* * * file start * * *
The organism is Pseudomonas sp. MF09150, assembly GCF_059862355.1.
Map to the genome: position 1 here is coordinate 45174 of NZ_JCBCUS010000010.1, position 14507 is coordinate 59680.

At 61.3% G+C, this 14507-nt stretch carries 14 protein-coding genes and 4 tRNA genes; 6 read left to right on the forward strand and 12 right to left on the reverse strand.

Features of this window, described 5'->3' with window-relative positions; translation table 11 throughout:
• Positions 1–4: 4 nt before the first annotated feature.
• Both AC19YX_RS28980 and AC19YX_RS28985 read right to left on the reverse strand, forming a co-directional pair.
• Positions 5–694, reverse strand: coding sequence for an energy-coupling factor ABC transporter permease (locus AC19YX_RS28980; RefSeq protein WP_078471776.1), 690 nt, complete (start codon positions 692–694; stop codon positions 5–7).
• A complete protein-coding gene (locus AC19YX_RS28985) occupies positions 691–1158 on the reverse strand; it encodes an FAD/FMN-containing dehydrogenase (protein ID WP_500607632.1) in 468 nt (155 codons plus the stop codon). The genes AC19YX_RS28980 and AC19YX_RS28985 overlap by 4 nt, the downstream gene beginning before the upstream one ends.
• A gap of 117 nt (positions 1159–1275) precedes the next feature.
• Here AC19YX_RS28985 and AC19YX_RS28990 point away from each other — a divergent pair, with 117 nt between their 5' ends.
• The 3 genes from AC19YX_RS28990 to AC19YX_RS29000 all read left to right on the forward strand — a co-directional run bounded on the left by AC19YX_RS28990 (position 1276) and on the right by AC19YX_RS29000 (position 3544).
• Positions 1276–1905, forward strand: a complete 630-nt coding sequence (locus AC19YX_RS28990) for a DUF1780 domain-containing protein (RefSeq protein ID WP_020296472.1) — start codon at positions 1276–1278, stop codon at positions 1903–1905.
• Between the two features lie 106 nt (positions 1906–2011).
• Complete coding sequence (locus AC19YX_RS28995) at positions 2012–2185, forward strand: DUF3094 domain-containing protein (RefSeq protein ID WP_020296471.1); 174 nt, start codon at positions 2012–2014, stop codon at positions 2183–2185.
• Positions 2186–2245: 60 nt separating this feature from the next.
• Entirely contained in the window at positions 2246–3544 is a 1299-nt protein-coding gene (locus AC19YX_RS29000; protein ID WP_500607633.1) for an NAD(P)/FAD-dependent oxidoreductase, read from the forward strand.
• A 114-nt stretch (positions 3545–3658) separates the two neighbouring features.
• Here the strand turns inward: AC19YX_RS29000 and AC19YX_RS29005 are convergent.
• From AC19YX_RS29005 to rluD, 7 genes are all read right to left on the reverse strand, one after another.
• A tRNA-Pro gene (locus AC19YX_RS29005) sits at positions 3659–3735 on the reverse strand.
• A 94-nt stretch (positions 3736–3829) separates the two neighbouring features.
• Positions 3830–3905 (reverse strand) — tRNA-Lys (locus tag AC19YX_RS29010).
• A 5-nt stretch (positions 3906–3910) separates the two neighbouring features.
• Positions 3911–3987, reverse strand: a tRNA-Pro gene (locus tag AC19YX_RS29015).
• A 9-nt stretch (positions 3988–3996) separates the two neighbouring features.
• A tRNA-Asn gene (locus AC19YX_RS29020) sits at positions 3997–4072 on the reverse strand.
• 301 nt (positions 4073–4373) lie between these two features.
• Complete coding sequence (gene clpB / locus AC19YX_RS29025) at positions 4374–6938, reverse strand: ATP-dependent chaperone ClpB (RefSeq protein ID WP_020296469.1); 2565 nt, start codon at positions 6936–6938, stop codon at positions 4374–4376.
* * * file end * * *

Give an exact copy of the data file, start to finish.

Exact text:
The organism is Pseudomonas sp. MF09150, assembly GCF_059862355.1.
Map to the genome: position 1 here is coordinate 45174 of NZ_JCBCUS010000010.1, position 14507 is coordinate 59680.

At 61.3% G+C, this 14507-nt stretch carries 14 protein-coding genes and 4 tRNA genes; 6 read left to right on the forward strand and 12 right to left on the reverse strand.

Features of this window, described 5'->3' with window-relative positions; translation table 11 throughout:
• Positions 1–4: 4 nt before the first annotated feature.
• Both AC19YX_RS28980 and AC19YX_RS28985 read right to left on the reverse strand, forming a co-directional pair.
• Positions 5–694, reverse strand: coding sequence for an energy-coupling factor ABC transporter permease (locus AC19YX_RS28980; RefSeq protein WP_078471776.1), 690 nt, complete (start codon positions 692–694; stop codon positions 5–7).
• A complete protein-coding gene (locus AC19YX_RS28985) occupies positions 691–1158 on the reverse strand; it encodes an FAD/FMN-containing dehydrogenase (protein ID WP_500607632.1) in 468 nt (155 codons plus the stop codon). The genes AC19YX_RS28980 and AC19YX_RS28985 overlap by 4 nt, the downstream gene beginning before the upstream one ends.
• A gap of 117 nt (positions 1159–1275) precedes the next feature.
• Here AC19YX_RS28985 and AC19YX_RS28990 point away from each other — a divergent pair, with 117 nt between their 5' ends.
• The 3 genes from AC19YX_RS28990 to AC19YX_RS29000 all read left to right on the forward strand — a co-directional run bounded on the left by AC19YX_RS28990 (position 1276) and on the right by AC19YX_RS29000 (position 3544).
• Positions 1276–1905, forward strand: a complete 630-nt coding sequence (locus AC19YX_RS28990) for a DUF1780 domain-containing protein (RefSeq protein ID WP_020296472.1) — start codon at positions 1276–1278, stop codon at positions 1903–1905.
• Between the two features lie 106 nt (positions 1906–2011).
• Complete coding sequence (locus AC19YX_RS28995) at positions 2012–2185, forward strand: DUF3094 domain-containing protein (RefSeq protein ID WP_020296471.1); 174 nt, start codon at positions 2012–2014, stop codon at positions 2183–2185.
• Positions 2186–2245: 60 nt separating this feature from the next.
• Entirely contained in the window at positions 2246–3544 is a 1299-nt protein-coding gene (locus AC19YX_RS29000; protein ID WP_500607633.1) for an NAD(P)/FAD-dependent oxidoreductase, read from the forward strand.
• A 114-nt stretch (positions 3545–3658) separates the two neighbouring features.
• Here the strand turns inward: AC19YX_RS29000 and AC19YX_RS29005 are convergent.
• From AC19YX_RS29005 to rluD, 7 genes are all read right to left on the reverse strand, one after another.
• A tRNA-Pro gene (locus AC19YX_RS29005) sits at positions 3659–3735 on the reverse strand.
• A 94-nt stretch (positions 3736–3829) separates the two neighbouring features.
• Positions 3830–3905 (reverse strand) — tRNA-Lys (locus tag AC19YX_RS29010).
• A 5-nt stretch (positions 3906–3910) separates the two neighbouring features.
• Positions 3911–3987, reverse strand: a tRNA-Pro gene (locus tag AC19YX_RS29015).
• A 9-nt stretch (positions 3988–3996) separates the two neighbouring features.
• A tRNA-Asn gene (locus AC19YX_RS29020) sits at positions 3997–4072 on the reverse strand.
• 301 nt (positions 4073–4373) lie between these two features.
• Complete coding sequence (gene clpB / locus AC19YX_RS29025) at positions 4374–6938, reverse strand: ATP-dependent chaperone ClpB (RefSeq protein ID WP_020296469.1); 2565 nt, start codon at positions 6936–6938, stop codon at positions 4374–4376.